What is a food intolerance?

16 June 2017 by
First published: 24 June 2017

Every asked yourself, what is a food intolerance? We give you the lowdown

What is a food intolerance? A food intolerance is difficulty digesting certain foods and having an unpleasant physical reaction to them. Forty-five per cent of people suffer symptoms of food intolerance. Symptoms like stomach pain and bloating usually come on a few hours after consuming foods. Food intolerances manifest differently in each individual, so it can be difficult to pinpoint specific foods with specific symptoms. However, if you eliminate certain foods from your diet you could see benefits from around six to 12 weeks.

A case in point is runner Dani Rowlinson who improved her performance after becoming more aware of food intolerances. Athlete Dani had painful bloating and red, itchy eyes after eating. She was worried the symptoms would affect her performance and took a food allergy test which revealed she had a reaction to almonds, cow’s milk, eggs and wheat. Now she has eliminated them from her diet, she has never felt better. She says: ‘I am more comfortable training and competing now I have identified my trigger foods.’ Dani noticed a difference in her symptoms just three weeks after eliminating her trigger foods. And now you can do the same! Nutritionist Alison Orr has helped us identify the common culprits you can avoid to feel better.

Dairy is a reasonably common food intolerance and studies have associated cow’s milk with various symptoms such as digestive issues, eczema and migraines. If you feel dairy is a problem for you, Alison recommends substituting your usual intake for ‘vegan alternatives such as almond or coconut milk’. Remember to substitute all foods containing the proteins found in milk such as yoghurts, chocolate and cheese. Many nutritionists recommend keeping a food diary to try to identify the food groups that may be causing problems for you.

Eggs are often considered a superfood even though we cook them up weekly for breakfast. They contain healthy fats and proteins and are a staple in our diet. But our favourite fry-up friends can have their downsides. Alison says: ‘eggs can cause symptoms such as bloating, sluggish digestion or diarrhoea’. If you feel like you’re experiencing these symptoms, try eliminating eggs from your diet and see whether you notice improvements.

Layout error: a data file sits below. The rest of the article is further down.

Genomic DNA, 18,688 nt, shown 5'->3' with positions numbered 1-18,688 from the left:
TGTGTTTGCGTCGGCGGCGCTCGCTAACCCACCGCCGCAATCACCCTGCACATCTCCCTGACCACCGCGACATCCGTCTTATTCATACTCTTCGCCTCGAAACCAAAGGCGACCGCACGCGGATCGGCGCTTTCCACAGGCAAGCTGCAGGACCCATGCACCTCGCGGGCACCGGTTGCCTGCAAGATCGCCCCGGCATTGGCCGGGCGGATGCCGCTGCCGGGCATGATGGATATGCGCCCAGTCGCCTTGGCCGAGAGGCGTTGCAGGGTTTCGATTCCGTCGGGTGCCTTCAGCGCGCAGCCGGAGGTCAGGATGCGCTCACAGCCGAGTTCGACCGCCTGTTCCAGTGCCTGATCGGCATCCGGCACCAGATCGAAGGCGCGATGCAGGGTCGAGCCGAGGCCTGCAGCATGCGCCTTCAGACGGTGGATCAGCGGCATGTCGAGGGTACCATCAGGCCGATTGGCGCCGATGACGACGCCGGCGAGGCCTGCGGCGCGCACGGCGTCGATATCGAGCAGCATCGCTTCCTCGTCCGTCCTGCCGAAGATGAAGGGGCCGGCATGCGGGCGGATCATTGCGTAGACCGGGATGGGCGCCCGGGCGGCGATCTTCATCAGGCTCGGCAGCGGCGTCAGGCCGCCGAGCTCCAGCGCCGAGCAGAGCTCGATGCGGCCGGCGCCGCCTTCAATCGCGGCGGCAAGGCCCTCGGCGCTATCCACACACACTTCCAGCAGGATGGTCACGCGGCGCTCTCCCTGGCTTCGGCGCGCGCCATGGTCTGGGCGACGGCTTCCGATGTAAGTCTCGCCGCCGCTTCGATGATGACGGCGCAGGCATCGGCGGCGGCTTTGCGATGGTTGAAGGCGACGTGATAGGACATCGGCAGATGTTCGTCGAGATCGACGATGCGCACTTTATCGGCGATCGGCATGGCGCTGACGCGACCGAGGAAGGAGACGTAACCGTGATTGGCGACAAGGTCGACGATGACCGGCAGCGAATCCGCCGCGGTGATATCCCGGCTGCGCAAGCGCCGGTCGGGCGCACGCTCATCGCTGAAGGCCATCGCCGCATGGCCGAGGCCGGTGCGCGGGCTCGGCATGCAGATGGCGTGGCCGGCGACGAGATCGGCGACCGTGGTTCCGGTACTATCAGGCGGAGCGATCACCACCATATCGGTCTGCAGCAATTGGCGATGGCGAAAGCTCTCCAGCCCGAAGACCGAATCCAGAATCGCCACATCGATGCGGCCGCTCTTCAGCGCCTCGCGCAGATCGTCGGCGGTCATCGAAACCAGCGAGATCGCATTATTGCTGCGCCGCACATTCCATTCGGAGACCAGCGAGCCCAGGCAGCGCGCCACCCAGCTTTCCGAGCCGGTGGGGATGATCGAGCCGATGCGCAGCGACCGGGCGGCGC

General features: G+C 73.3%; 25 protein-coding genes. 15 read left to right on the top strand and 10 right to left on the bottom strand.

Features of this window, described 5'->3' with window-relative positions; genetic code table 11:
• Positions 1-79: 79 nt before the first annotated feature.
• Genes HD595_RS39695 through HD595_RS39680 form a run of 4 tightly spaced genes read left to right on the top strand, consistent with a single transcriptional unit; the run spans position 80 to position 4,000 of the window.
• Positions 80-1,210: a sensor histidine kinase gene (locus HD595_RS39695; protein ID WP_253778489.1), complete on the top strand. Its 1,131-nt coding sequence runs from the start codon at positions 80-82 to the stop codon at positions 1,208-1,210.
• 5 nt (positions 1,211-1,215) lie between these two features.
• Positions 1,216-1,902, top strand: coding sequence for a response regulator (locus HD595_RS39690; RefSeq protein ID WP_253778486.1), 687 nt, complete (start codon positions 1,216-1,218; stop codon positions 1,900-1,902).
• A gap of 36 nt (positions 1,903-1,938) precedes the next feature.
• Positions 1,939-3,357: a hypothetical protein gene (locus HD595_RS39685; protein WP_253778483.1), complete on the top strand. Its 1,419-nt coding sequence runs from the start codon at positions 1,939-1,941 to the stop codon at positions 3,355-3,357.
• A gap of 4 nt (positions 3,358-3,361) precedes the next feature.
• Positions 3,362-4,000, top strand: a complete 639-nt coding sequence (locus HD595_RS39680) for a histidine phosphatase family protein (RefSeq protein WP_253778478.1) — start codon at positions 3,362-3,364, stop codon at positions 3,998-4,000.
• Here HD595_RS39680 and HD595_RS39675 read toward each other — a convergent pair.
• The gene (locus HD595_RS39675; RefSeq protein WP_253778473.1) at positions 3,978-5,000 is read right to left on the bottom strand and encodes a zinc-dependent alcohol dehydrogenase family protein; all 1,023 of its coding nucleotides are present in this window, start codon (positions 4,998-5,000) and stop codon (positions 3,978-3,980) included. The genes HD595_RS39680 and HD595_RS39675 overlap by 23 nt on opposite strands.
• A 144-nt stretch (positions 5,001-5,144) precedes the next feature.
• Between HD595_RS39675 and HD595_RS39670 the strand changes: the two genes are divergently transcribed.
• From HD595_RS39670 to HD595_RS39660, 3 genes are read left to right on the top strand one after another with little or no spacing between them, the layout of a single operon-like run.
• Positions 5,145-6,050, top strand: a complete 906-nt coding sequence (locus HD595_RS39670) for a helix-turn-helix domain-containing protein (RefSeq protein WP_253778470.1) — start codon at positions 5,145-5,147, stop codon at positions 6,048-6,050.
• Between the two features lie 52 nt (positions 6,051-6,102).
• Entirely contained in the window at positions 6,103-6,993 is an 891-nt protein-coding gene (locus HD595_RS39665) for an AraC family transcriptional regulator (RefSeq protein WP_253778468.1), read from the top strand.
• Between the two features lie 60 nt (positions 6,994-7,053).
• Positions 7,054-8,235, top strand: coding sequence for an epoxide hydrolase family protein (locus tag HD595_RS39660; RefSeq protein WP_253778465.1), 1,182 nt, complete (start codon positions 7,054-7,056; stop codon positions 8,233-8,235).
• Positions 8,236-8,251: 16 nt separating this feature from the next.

Gluten is a protein naturally found in wheat, barley and rye. Coeliac disease is an autoimmune condition which is caused by an adverse reaction to gluten. Gluten is found in pasta, cakes, breakfast cereals, breads, sauces and types of ready meals. However, people can also be gluten sensitive without being coeliac and benefit from a gluten-free diet. Alison advises that symptoms such as brain fog, digestive issues and skin complaints could also improve by going gluten-free.

While seafood is often associated with anaphylaxis, a life threatening immune response, it is also a trigger for various milder reactions. Shellfish in particular has proteins that can cause food intolerance symptoms. Alison warns us to be careful, as ‘shellfish can often be in foods you wouldn’t expect such as curries’. Common symptoms include skin reactions, swelling, abdominal pain, congestion and dizziness. But don’t worry – you can easily identify these intolerances through testing.

Like seafood, nuts are also associated with anaphylaxis – which is a full-blown allergic reaction to nuts. Sensitivity to nuts can also cause symptoms such as hives and headaches. Identifying nut intolerances can be difficult to do through diet alone. Alison advises that keeping a diet diary if you feel you are struggling with nut intolerances. ‘Keeping a diet diary can help identify if certain nuts are associate with the symptoms experienced’.

If you suspect you may have a food intolerance or allergy visit your GP for advice.